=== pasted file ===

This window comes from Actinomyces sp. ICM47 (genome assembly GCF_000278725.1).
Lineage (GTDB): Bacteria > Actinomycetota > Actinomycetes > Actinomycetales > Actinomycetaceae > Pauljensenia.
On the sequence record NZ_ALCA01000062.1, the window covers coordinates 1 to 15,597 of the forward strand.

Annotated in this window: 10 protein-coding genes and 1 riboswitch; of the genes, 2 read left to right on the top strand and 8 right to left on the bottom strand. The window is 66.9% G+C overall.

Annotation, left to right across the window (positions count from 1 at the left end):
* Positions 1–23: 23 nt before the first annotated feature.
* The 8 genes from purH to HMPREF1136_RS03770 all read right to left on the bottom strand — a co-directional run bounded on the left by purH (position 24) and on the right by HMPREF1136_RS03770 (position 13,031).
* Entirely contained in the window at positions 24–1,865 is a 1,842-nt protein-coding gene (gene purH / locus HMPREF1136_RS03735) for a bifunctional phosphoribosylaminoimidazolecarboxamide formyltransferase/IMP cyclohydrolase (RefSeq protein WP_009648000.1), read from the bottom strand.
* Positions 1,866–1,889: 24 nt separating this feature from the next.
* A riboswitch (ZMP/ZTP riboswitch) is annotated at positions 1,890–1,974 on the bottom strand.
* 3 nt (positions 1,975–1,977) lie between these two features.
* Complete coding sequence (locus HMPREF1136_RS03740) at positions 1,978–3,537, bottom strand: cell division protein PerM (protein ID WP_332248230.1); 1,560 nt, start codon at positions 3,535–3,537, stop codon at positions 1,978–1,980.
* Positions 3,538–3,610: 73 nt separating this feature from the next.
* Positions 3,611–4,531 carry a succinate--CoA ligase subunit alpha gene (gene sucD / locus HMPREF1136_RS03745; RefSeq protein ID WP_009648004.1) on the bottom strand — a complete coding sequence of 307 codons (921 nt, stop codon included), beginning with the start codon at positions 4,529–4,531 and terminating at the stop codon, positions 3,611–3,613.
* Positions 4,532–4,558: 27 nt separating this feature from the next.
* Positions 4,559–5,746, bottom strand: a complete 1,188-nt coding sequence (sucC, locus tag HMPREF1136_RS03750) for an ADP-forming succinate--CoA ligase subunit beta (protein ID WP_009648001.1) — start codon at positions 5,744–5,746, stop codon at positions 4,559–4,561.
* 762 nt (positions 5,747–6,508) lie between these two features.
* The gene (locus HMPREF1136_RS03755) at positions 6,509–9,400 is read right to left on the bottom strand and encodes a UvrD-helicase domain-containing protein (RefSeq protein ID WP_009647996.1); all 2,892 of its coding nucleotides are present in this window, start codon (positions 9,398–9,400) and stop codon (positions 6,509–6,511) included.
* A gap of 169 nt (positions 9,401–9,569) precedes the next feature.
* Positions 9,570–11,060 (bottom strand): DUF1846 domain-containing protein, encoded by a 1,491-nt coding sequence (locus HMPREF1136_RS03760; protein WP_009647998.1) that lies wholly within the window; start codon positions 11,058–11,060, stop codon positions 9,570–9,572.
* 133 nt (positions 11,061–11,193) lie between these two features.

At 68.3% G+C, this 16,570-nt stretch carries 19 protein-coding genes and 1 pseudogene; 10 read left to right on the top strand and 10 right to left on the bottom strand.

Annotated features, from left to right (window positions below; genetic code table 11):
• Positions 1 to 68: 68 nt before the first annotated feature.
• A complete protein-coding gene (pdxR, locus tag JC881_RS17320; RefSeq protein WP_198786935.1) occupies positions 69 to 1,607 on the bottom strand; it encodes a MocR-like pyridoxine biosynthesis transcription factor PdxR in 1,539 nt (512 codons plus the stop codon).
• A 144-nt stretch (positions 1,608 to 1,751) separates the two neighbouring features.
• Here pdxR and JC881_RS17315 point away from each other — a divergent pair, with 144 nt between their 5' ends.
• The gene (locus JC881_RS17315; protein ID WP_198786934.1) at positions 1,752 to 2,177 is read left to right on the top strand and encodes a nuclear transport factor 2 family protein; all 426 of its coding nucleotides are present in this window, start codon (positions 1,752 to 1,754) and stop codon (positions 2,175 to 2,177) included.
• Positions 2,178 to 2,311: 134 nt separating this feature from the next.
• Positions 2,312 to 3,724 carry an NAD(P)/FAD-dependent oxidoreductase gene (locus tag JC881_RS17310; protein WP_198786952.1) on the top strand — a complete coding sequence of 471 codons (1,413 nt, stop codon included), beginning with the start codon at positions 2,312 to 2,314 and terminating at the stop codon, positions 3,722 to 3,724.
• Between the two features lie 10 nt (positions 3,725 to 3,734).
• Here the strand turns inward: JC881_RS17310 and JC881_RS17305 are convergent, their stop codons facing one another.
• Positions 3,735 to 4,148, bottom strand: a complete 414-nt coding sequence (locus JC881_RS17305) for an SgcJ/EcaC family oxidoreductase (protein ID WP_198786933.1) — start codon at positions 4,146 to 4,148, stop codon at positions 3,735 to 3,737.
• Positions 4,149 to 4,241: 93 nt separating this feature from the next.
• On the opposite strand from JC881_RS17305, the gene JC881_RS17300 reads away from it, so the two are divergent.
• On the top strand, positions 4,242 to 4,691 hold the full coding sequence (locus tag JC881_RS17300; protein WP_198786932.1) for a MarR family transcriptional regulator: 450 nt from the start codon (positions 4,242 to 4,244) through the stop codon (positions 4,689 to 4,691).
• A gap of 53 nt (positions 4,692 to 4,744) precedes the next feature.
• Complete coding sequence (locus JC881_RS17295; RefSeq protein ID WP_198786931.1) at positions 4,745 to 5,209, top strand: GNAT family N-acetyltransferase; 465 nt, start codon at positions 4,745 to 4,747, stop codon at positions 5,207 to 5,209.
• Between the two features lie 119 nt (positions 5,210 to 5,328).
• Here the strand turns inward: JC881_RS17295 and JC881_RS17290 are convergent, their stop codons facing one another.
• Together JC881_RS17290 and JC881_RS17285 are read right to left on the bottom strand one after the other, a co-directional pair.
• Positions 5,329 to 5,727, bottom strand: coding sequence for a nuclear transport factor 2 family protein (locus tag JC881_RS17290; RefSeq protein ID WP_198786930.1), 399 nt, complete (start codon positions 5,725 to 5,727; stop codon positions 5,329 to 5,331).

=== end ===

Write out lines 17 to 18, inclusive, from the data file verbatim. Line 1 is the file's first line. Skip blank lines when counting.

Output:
* 762 nt (positions 5,747–6,508) lie between these two features.
* The gene (locus HMPREF1136_RS03755) at positions 6,509–9,400 is read right to left on the bottom strand and encodes a UvrD-helicase domain-containing protein (RefSeq protein ID WP_009647996.1); all 2,892 of its coding nucleotides are present in this window, start codon (positions 9,398–9,400) and stop codon (positions 6,509–6,511) included.